If you’re saving for your child’s college education, you’re not necessarily locked in to a 529 plan. Matt Becker offers four alternative saving options for college.
Often, the parents I work with feel a tremendous amount of pressure to save for their children’s college education.
It’s a great sentiment. They genuinely care about providing their children with all the opportunity in the world, and they want to be prepared for the rapidly increasing cost of tuition.
In other words, they’re being responsible, caring parents.
But there are downsides to those accounts, too, such as extra taxes and penalties when the money isn’t used for higher education. And unless you’re contributing a large amount of money early in your child’s life, the tax benefits may not even be all that significant.
Besides, contributing to a dedicated college savings account is far from your only choice. There are other options that can be more affordable, and can provide your children with even more opportunity.
Here are four alternatives to consider when saving for college.
1. Contribute to a Regular Investment Account
A regular investment account doesn’t offer any particular tax breaks, but it does have a few significant advantages.
The biggest is that the money is available to invest in your child in any way you’d like, at any time. If your son develops a strong interest in music, art, science, or a particular sport, you can use the money to help him explore it more deeply. If your daughter has an idea for a small business, you can use the money to help fund the initial costs to get her started.
The main point here is that college is only one way to invest in your child’s future. There are many other opportunities to nurture their interests and help them build valuable life skills, and having money in a regular investment allows you to take advantage of them.
And more broadly, this can be accessed at any time for any financial need. Given that goals and circumstances can change quickly, that’s a feature that provides your family with a lot of flexibility and security.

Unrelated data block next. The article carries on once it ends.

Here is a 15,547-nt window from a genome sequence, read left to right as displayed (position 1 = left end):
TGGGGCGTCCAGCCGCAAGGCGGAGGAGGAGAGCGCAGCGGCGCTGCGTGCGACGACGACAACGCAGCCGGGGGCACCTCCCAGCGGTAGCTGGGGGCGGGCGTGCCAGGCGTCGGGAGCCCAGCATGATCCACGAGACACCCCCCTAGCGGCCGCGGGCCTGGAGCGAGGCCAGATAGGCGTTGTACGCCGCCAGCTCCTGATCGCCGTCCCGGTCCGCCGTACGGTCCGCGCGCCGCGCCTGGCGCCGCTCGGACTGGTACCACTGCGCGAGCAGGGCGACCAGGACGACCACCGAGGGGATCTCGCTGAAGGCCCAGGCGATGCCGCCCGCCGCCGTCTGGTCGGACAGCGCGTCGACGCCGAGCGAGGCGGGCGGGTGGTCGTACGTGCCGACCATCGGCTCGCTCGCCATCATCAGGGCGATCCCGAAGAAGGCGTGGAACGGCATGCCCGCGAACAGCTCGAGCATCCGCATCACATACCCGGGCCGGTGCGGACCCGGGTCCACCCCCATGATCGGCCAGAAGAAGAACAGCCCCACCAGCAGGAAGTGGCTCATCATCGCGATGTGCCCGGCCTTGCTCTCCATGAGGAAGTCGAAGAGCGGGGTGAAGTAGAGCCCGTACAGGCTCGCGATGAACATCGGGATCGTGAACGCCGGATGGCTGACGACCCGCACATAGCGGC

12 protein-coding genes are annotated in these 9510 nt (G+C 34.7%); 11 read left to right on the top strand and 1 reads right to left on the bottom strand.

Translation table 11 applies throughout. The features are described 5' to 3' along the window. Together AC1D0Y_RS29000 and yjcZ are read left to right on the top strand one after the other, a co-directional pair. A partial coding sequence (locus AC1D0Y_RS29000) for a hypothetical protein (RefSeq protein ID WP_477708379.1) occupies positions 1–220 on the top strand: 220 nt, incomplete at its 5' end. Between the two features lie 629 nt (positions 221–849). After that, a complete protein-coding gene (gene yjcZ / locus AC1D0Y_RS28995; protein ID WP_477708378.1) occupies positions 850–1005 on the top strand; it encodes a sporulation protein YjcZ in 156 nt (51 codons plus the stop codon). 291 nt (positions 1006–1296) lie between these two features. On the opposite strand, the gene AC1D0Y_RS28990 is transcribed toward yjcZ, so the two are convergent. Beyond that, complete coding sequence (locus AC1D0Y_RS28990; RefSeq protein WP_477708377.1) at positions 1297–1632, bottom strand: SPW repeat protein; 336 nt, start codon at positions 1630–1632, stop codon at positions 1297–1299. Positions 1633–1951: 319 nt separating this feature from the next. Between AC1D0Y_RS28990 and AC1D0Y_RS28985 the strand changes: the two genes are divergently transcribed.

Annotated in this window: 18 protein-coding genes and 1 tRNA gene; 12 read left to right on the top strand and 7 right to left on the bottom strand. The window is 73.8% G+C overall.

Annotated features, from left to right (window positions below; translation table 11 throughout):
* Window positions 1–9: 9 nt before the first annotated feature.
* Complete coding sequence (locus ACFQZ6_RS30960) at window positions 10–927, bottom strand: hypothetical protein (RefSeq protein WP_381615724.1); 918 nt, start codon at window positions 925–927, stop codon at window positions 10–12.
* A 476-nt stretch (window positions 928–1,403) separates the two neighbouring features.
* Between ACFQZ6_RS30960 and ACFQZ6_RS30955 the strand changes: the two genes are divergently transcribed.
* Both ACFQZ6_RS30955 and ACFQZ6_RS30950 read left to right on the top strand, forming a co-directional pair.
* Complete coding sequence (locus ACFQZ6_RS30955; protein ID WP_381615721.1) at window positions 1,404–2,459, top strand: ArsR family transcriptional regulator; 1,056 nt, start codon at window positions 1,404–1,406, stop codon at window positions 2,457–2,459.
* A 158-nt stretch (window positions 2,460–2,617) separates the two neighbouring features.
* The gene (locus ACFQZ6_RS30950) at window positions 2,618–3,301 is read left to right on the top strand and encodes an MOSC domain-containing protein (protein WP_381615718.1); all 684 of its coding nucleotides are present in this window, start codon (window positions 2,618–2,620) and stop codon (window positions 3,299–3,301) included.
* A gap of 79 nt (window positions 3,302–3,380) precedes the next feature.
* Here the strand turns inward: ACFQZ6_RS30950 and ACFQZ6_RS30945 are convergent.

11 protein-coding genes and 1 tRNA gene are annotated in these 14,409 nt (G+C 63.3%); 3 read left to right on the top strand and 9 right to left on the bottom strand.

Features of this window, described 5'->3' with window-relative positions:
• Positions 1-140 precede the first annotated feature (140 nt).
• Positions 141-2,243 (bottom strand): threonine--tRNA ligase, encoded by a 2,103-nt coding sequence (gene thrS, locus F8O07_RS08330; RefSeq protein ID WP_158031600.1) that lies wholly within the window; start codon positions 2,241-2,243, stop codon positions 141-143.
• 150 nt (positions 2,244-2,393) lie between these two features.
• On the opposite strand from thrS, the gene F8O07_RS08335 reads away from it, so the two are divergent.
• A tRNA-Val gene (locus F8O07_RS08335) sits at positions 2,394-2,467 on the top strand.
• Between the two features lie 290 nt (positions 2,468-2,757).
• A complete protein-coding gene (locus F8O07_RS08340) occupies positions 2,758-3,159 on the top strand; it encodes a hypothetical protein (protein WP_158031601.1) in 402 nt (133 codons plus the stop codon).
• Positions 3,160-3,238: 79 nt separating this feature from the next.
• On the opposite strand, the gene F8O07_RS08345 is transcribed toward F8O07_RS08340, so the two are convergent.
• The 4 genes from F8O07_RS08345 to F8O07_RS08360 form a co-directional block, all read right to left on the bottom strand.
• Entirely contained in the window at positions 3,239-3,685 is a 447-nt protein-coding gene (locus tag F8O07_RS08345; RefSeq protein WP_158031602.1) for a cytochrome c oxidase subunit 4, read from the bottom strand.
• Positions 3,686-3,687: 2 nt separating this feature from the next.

2. Invest in Travel and Experiences
Spending money on experiences like travel is not only one of the best ways to promote general happiness, it’s also a fantastic way to expand your child’s horizons and open her eyes to new possibilities.
We all tend to get a little stuck in our daily routines and the conventions of the world that immediately surrounds us. And that can be limiting.
By purposefully exposing your child to other people and cultures, you help her shed those limitations and find more opportunities to pursue a life that’s both meaningful and fulfilling.
3. Help Your Child Fund a Roth IRA
A Roth IRA can encourage your child’s work ethic and gives her a fantastic head start toward her financial independence.
First, encourage her to get a job or start a mini business. Maybe even provide a little money to help her get going, especially if she wants to start her own venture.
Then agree to match some percentage of her income with contributions to a Roth IRA in her name.
This encourages your child to learn how to create her own financial resources while also providing her with a fantastic head start on her savings.
It’s also an opportunity to teach her the basics of investing, and maybe even for the two of you to learn together!
4. Share the College Responsibility with Your Child
Sharing the cost of education is a strategy I learned from one of my clients.
Instead of paying for his children’s entire college education, here’s what he’s planning on doing:
- Funding 100 percent of the first year of college, contingent upon certain grades being maintained.
- Funding 50 percent of the second year
- Funding 25 percent of the third year.
- Funding 0 percent of the fourth year and beyond.
His reasoning is that he’s giving them the best start possible by allowing them to enter school without any financial responsibility.
But from that point forward they will have to find ways to pay at least part of their own way through. This gives them ownership over their college education and forces them to get resourceful about how they use their time and resources.
This kind of approach can make college more affordable for you as a parent and help your child take her education more seriously by building skills she will need as soon as she’s out on her own.
There are Many Ways to Invest in Your Child
When you have kids, opening a college savings account often feels like an urgent priority. While college savings accounts like 529 plans can be incredibly helpful in the right circumstances, they aren’t your only option.
Think about the type of person you’d like to raise, the kinds of opportunities you’d like to present, and feel free to get creative about how you provide them.
It may be that taking an alternative route is actually better for both you and your child.
Matt Becker is the founder of Mom and Dad Money, a fee-only financial planning practice dedicated to helping new parents build happy families by making money simple.
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While Society of Grownups hopes the information is useful, it’s only intended to provide general education. It’s not legal, tax, or investment advice, and may not apply or be useful to your specific financial situation. If you need recommendations geared to your personal financial situation, schedule time with a financial planner.